18. Weeks 2 and 3 expected outcomes Upon successful completion of this module, the student will be able to: • Create scripts using shell variables and program control flow. • Use man page system and find script tools. • Use redirection and pipes to combine scripts and executables.

  19. Next lab assignment In a Unix environment, the commands you enter are executed by a program called the "shell". The user must select a command shell used to communicate with UNIX. One of the things that makes the UNIX system so flexible is its layered design. At the core is the hardware. The hardware is surrounded by system software that most users never interact with, called the kernel. The kernel is surrounded by programs (often called utilities) such as cat, date, and diff, that perform specific tasks. A program that provides easy access to these utilities by the user is called a shell.

  20. Next lab assignment A shell enables the user to interact with resources of the computer, such as programs, files, directories, and devices. An interactive shell acts as a command interpreter. In its role as a command interpreter, the shell is the interface between the user and the system. The user enters text commands to the shell, and the shell carries them out, usually by running programs.

  21. Next lab assignment Most shells can also be used as a programming language. Users can combine command sequences to create new programs. These programs are known as shell scripts. Shell scripts automate use of the shell as a command interpreter. The first line of any script must begin with #!, followed by the name of the interpreter. Examples: #!/bin/ksh #!/bin/bash #!/usr/bin/perl Demonstrate: cat /etc/shells echo $SHELL

  22. Next lab assignmentConcentric Circle Relationship

  23. Next lab assignment drwxrwxrwx permissions (directory) -rwxrwxrwx permissions (file) lrwxrwxrwx permissions (symbolic link) -rwx------ 2 dandrear faculty (hard link) exit Each command has a return value. 0 indicates normal exit 1 indicates failed exit The return value of a command can be used with conditional or iteration commands.

  24. Next lab assignment Users can connect the standard output of one command into the standard input of another command by using the pipeline operator (|). Demonstrate: ps -ef ps –ef | wc –l ps –ef | awk ‘{print $2}’ ps –ef | grep dandrear ls –l | cut –c1-3 who –b (time of last system boot) who –d (print dead processes) who –r (print current run level) .

  25. Next lab assignment A process associates a number with each file that it has opened. This number is called a file descriptor. When you log in, your first process has the following three open files connected to your terminal. Standard input: Filedescriptor 0 is open for reading. Standard output: File descriptor 1 is open for writing. Standard error: File descriptor 2 is open reading.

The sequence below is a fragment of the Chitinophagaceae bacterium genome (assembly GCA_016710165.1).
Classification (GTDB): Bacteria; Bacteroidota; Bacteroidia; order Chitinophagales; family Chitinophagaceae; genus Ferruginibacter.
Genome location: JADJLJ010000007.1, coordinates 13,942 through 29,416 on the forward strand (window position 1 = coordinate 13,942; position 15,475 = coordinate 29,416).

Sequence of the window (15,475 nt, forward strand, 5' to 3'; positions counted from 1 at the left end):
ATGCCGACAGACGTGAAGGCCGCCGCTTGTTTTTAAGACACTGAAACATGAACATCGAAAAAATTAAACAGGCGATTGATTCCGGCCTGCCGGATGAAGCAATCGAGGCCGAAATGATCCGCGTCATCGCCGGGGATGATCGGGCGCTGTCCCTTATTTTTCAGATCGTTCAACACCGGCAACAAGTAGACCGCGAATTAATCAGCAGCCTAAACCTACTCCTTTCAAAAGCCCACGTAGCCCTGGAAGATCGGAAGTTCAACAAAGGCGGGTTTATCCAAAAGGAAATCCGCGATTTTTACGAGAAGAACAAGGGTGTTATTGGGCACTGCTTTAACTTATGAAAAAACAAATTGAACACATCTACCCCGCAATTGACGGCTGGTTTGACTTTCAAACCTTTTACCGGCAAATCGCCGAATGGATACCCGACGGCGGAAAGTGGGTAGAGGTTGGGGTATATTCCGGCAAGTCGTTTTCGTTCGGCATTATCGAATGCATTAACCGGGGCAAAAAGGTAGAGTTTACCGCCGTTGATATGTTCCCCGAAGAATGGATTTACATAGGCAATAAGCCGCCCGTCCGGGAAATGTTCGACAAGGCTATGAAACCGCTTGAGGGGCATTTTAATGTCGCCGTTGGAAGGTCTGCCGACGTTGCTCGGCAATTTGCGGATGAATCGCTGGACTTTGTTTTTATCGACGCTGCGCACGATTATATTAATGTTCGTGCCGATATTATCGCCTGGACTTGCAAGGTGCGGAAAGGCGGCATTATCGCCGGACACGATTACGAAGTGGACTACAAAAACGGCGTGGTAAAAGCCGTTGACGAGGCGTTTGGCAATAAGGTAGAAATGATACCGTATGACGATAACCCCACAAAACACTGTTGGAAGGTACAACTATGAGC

26. Next lab assignment Linux command documentation is known as “man”. Each page is a self-contained document. The Manual sections are split into eight numbered sections: 1 General commands. 2 System calls 3 C library functions 4 Special files (usually devices, those found in /dev) and drivers. 5 File formats and conventions 6 Games and screensavers 7 Miscellaneous 8 System administration commands and daemons

  27. Next lab assignment The grep command searches the named input file(s)for lines containing a given pattern. Normally, each line found is reported to standard output. Demonstrate: grep text ~dandrear/Winter08_solutions/foobar grep pattern foobar_1 grep pattern * The find command lists all pathnames that are in each of the given directories. Demonstrate: find / -type d –print find ~dandrear –type d -print find . –print find / -name foobar

  28. Next lab assignment Redirect the standard output of a command to a file. date > /tmp/date_saved Redirect the standard input of a command so that it reads from a file instead of from your terminal. cat < ~dandrear/Winter09_solutions/test.txt Append the standard output of a command to a file. cat foobar_2 >> foobar_1

  29. Next lab assignment The coding and testing process • Code one small script function at a time. • Test that function before adding more code to the script. • Program coding is an iterative process (code,test,code,test,code,test, …).

  30. Break Out Problems • ps | wc –l • who | awk ‘{print $1}‘ | sort –u | wc –l • ps –ef | awk ‘{print $1}’ | sort –u | wc –l • sort –r names.txt • ps –ef | awk ‘{print $9, $1}’ • find /bin -name gzip • find /etc -name motd • > newfile • rmnewfile • date | cut –c12-19 • nohupgrep This ~dandrear/Summer09_solutions/report.txt & • cp test_data.txt ~dandrea/temp • mv test_data.txt ~dandrear/temp • printf $NUMBER

  31. Upcoming Deadlines • Simple Shell scripts, Lab Assignment 2-1 due May 17, 2009. • Advanced Scripting, Lab Assignment 3-1 due May 24, 2009. • Provide your proctor information by Lab Assignment 1-1 May 10, 2009. • Verify that your login is correct on Einstein. • Configure your directory structure on Einstein to comply with course specifications.

  32. Lab assistance, questions and answers • Questions • Comments • Concerns • After class I will help students with their scripts.